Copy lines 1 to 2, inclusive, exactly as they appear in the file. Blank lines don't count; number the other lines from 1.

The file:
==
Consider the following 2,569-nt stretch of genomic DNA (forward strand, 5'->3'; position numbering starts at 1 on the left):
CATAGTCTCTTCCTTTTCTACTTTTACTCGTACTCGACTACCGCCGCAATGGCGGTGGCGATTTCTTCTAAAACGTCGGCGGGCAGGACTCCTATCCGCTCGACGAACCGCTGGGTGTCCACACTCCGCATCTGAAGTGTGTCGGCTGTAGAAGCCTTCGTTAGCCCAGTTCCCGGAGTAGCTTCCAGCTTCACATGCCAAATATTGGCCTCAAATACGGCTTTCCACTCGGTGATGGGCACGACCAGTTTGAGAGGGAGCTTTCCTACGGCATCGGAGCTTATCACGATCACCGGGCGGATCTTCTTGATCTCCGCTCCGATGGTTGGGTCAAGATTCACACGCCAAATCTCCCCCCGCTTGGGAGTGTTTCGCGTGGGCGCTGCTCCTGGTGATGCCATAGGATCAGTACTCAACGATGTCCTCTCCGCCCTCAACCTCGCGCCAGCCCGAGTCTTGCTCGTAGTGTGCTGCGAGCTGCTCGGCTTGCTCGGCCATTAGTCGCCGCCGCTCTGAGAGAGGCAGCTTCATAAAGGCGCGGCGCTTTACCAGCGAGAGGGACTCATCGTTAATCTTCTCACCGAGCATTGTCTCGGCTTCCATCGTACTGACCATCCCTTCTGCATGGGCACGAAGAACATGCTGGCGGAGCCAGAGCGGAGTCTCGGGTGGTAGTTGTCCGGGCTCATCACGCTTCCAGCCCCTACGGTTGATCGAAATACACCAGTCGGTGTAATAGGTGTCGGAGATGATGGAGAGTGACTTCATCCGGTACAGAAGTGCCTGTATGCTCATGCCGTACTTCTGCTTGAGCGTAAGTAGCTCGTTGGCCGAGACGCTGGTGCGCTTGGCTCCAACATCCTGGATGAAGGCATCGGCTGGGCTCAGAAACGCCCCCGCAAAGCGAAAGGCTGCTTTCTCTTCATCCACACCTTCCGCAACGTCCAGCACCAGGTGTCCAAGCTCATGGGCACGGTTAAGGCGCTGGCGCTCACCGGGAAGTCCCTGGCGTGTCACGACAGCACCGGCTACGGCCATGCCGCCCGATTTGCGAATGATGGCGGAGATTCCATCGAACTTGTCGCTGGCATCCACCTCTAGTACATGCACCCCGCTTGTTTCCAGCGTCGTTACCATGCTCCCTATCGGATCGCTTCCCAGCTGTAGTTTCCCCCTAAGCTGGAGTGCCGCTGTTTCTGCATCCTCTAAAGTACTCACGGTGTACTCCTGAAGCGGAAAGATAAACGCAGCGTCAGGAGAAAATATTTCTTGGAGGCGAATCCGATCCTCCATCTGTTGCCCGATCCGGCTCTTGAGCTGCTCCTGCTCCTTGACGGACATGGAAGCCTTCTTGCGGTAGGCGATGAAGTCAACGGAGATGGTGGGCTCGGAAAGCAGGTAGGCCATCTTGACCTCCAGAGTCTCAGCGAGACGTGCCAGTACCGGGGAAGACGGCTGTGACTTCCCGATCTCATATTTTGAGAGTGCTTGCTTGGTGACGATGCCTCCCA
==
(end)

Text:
Consider the following 2,569-nt stretch of genomic DNA (forward strand, 5'->3'; position numbering starts at 1 on the left):
CATAGTCTCTTCCTTTTCTACTTTTACTCGTACTCGACTACCGCCGCAATGGCGGTGGCGATTTCTTCTAAAACGTCGGCGGGCAGGACTCCTATCCGCTCGACGAACCGCTGGGTGTCCACACTCCGCATCTGAAGTGTGTCGGCTGTAGAAGCCTTCGTTAGCCCAGTTCCCGGAGTAGCTTCCAGCTTCACATGCCAAATATTGGCCTCAAATACGGCTTTCCACTCGGTGATGGGCACGACCAGTTTGAGAGGGAGCTTTCCTACGGCATCGGAGCTTATCACGATCACCGGGCGGATCTTCTTGATCTCCGCTCCGATGGTTGGGTCAAGATTCACACGCCAAATCTCCCCCCGCTTGGGAGTGTTTCGCGTGGGCGCTGCTCCTGGTGATGCCATAGGATCAGTACTCAACGATGTCCTCTCCGCCCTCAACCTCGCGCCAGCCCGAGTCTTGCTCGTAGTGTGCTGCGAGCTGCTCGGCTTGCTCGGCCATTAGTCGCCGCCGCTCTGAGAGAGGCAGCTTCATAAAGGCGCGGCGCTTTACCAGCGAGAGGGACTCATCGTTAATCTTCTCACCGAGCATTGTCTCGGCTTCCATCGTACTGACCATCCCTTCTGCATGGGCACGAAGAACATGCTGGCGGAGCCAGAGCGGAGTCTCGGGTGGTAGTTGTCCGGGCTCATCACGCTTCCAGCCCCTACGGTTGATCGAAATACACCAGTCGGTGTAATAGGTGTCGGAGATGATGGAGAGTGACTTCATCCGGTACAGAAGTGCCTGTATGCTCATGCCGTACTTCTGCTTGAGCGTAAGTAGCTCGTTGGCCGAGACGCTGGTGCGCTTGGCTCCAACATCCTGGATGAAGGCATCGGCTGGGCTCAGAAACGCCCCCGCAAAGCGAAAGGCTGCTTTCTCTTCATCCACACCTTCCGCAACGTCCAGCACCAGGTGTCCAAGCTCATGGGCACGGTTAAGGCGCTGGCGCTCACCGGGAAGTCCCTGGCGTGTCACGACAGCACCGGCTACGGCCATGCCGCCCGATTTGCGAATGATGGCGGAGATTCCATCGAACTTGTCGCTGGCATCCACCTCTAGTACATGCACCCCGCTTGTTTCCAGCGTCGTTACCATGCTCCCTATCGGATCGCTTCCCAGCTGTAGTTTCCCCCTAAGCTGGAGTGCCGCTGTTTCTGCATCCTCTAAAGTACTCACGGTGTACTCCTGAAGCGGAAAGATAAACGCAGCGTCAGGAGAAAATATTTCTTGGAGGCGAATCCGATCCTCCATCTGTTGCCCGATCCGGCTCTTGAGCTGCTCCTGCTCCTTGACGGACATGGAAGCCTTCTTGCGGTAGGCGATGAAGTCAACGGAGATGGTGGGCTCGGAAAGCAGGTAGGCCATCTTGACCTCCAGAGTCTCAGCGAGACGTGCCAGTACCGGGGAAGACGGCTGTGACTTCCCGATCTCATATTTTGAGAGTGCTTGCTTGGTGACGATGCCTCCCA